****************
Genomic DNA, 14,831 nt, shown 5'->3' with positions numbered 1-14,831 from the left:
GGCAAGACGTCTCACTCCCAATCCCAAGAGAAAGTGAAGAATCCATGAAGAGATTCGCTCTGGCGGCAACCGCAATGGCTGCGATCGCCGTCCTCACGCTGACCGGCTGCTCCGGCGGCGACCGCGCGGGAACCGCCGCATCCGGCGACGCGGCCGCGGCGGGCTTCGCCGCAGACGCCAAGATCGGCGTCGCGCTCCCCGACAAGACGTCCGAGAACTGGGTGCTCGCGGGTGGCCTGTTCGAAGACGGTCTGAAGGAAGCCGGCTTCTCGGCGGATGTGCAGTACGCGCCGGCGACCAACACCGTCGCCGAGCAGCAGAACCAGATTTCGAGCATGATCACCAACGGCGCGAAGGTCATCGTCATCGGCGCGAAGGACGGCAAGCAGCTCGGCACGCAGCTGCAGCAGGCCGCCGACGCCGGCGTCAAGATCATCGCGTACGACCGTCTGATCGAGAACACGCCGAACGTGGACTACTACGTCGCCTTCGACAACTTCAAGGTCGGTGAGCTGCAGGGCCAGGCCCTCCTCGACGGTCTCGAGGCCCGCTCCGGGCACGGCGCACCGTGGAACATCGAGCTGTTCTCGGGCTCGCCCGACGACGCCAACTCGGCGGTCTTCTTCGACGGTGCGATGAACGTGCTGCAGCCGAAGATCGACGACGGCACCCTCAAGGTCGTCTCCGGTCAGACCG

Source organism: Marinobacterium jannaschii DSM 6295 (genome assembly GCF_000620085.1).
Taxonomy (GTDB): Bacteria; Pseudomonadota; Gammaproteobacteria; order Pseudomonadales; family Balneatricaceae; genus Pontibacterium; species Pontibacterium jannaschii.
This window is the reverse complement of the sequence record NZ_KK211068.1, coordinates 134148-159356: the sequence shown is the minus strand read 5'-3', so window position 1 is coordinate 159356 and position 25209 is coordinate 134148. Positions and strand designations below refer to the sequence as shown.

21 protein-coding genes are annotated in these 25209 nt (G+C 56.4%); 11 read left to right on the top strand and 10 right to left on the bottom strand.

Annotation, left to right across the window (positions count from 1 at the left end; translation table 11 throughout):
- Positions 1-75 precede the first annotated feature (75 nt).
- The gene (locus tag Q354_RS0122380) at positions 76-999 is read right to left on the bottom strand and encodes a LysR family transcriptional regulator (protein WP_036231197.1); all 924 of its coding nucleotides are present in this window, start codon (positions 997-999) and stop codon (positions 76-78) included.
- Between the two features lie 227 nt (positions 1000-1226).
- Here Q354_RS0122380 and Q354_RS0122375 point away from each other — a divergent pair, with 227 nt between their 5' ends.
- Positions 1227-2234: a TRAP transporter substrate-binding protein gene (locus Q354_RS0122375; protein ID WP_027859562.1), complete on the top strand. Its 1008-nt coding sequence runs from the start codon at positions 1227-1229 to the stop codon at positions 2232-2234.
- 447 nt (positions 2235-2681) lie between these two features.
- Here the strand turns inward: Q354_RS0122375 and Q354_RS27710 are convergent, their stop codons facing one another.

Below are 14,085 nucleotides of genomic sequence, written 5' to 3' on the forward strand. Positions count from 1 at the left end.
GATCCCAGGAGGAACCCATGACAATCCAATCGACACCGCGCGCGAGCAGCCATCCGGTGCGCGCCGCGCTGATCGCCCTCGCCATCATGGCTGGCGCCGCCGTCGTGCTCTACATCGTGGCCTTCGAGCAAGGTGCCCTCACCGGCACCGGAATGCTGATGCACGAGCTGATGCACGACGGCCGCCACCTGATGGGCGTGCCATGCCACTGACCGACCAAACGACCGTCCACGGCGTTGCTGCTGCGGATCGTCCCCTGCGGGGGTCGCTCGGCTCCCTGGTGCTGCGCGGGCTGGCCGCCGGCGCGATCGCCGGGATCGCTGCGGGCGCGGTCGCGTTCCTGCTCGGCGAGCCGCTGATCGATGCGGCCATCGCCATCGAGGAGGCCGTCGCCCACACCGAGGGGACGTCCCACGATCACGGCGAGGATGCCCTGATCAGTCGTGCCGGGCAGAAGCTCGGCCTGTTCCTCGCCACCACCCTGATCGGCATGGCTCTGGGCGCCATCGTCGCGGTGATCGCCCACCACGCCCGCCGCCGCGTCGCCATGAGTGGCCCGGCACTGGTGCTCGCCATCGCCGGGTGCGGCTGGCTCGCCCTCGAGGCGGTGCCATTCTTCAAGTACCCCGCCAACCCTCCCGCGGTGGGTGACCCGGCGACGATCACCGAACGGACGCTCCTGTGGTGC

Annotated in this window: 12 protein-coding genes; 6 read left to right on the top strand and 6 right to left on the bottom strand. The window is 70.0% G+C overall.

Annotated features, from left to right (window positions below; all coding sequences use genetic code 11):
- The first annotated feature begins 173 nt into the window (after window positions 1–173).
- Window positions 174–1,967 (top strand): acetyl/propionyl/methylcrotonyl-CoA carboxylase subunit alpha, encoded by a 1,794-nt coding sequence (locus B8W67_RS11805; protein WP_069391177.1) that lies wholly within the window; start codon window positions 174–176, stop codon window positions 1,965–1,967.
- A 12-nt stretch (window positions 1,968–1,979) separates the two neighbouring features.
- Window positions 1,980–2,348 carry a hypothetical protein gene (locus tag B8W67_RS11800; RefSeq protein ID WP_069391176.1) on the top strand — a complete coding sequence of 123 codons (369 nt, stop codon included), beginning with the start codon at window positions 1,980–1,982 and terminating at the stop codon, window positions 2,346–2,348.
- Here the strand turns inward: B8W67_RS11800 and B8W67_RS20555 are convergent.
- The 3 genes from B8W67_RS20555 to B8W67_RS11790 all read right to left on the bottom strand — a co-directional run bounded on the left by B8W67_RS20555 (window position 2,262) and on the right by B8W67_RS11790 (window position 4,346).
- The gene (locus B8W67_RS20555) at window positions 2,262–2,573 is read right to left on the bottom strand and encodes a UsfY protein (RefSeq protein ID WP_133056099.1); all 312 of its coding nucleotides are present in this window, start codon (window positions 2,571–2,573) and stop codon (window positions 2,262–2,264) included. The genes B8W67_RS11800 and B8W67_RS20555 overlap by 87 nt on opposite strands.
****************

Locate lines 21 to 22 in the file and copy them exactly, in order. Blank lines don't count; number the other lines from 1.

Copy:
- A 12-nt stretch (window positions 1,968–1,979) separates the two neighbouring features.
- Window positions 1,980–2,348 carry a hypothetical protein gene (locus tag B8W67_RS11800; RefSeq protein ID WP_069391176.1) on the top strand — a complete coding sequence of 123 codons (369 nt, stop codon included), beginning with the start codon at window positions 1,980–1,982 and terminating at the stop codon, window positions 2,346–2,348.